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2015-16 Government Efficiency Task Force Report


This report represents the final recommendations of the 2015-16 Government Efficiency Task Force. These 29 recommendations, if implemented, will significantly improve the efficiency of government and reduce the cost of government by an estimated $2.14 billion (low estimate) to $12.14 billion (high estimate) annually. When eliminating the remaining barriers to telehealth is considered, Florida taxpayers stand to save billions in healthcare costs annually.


In 2006, voters approved an amendment to the Florida Constitution creating the Government Efficiency Task Force1 (“Task Force”), for the purpose of developing recommendations to improve governmental operations and reduce costs. First established in 2007, the Task Force is required to meet every four years and submit its recommendations to the Chairperson and Vice Chairperson of the Legislative Budget Commission, the Governor, and the Chief Justice of the Supreme Court. The Task Force is composed of 15 members of the Legislature and representatives from the private and public sectors who are appointed by the Governor (5), the Speaker of the House of Representatives (5), and the President of the Senate (5). The Task Force has one year in which to complete its work and submit its recommendations.2

The Task Force began its deliberations in September 2015, under the direction of Chairman John Alexander and Vice-Chairman Representative Dan Raulerson. Using the final report of the 2011 Task Force as a starting point, the Task Force reviewed reports by the Office of Program Policy Analysis and Government Accountability (OPPAGA), the Auditor General, agency inspectors general, legislative reports, and other agency reports to identify issues that could produce cost savings or improve government efficiency. Task Force members and taxpayers were also invited to submit issues to the Task Force for consideration.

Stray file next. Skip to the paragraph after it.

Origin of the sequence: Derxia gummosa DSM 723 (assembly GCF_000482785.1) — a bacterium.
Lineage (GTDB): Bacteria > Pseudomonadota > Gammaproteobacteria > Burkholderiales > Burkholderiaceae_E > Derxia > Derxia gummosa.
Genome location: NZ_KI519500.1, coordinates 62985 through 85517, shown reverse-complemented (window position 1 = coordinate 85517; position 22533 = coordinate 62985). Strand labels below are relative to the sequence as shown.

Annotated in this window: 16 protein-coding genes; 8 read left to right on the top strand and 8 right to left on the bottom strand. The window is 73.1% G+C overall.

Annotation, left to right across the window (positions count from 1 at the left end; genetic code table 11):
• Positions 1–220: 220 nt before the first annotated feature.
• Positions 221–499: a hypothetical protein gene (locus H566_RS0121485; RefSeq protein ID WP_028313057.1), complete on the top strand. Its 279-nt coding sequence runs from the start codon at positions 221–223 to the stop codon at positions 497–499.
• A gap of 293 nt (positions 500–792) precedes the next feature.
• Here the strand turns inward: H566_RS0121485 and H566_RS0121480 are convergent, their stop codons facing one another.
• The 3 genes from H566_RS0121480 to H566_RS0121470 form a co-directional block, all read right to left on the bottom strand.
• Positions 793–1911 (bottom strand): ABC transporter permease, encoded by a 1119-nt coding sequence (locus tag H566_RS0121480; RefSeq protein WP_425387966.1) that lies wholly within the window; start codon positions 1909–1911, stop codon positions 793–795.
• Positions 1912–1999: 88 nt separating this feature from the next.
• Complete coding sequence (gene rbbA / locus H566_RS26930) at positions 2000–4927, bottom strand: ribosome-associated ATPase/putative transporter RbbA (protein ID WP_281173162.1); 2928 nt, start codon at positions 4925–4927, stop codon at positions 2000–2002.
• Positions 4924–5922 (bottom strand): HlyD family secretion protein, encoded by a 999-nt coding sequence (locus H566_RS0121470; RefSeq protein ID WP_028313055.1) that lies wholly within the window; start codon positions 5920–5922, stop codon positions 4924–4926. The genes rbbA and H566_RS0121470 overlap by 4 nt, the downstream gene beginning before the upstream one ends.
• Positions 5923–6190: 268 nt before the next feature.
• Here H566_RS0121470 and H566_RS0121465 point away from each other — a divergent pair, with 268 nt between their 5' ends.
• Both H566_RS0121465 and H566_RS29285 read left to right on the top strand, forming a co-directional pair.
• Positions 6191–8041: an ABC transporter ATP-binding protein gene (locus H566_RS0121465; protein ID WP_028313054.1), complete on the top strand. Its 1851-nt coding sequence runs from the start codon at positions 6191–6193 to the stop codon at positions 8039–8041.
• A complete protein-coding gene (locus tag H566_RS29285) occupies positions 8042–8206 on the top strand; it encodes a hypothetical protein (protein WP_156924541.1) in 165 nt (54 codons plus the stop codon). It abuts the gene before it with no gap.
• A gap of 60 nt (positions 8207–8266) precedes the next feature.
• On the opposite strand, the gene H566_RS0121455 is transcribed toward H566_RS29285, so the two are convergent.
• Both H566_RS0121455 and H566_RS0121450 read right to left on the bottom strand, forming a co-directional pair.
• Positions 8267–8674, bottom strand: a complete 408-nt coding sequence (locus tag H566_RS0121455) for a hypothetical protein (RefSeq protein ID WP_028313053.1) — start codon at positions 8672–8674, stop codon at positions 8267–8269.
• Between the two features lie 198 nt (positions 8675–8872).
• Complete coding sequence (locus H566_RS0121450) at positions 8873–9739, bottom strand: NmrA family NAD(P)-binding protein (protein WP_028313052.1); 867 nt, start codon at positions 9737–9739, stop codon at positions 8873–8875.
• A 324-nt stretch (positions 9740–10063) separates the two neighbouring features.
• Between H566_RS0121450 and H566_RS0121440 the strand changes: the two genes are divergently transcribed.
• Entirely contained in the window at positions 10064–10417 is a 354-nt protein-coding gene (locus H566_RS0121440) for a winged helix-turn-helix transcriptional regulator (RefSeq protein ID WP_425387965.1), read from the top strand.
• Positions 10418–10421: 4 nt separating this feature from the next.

This review produced an initial list of 36 issues that, if implemented, would improve government efficiency or reduce the costs of government. These issues were assigned to one of four committees for further review— the Civil and Criminal Justice Committee, chaired by former Supreme Court Justice Ken Bell; the General Government Committee, chaired by Senator Jeff Brandes; the Health and Human Services Committee, chaired by Representative Jason Brodeur; and the Government Efficiency Committee, chaired by Florida TaxWatch President and CEO Dominic Calabro.

Upon completion of their due diligence, the Committees recommended 11 issues for inclusion in an interim report3 that was submitted to the chairperson and vice chairperson of the Legislative Budget Commission, the Governor, and the Chief Justice of the Supreme Court before the start of the 2016 legislative session. Copies were also made available to each member of the Florida Legislature. Each issue included in the Interim Report was selected based upon the following criteria: (1) there must be demonstrated cost savings or improvement in government efficiency; (2) the cost savings must be significant; (3) the cost savings must be recurring; and (4) there is a good chance of implementation.

Delays in appointing Task Force members and the early start of the 2016 legislative session limited the effectiveness of the Interim Report and, for these reasons, many of the recommendations contained in the Interim Report have been carried over to the final report.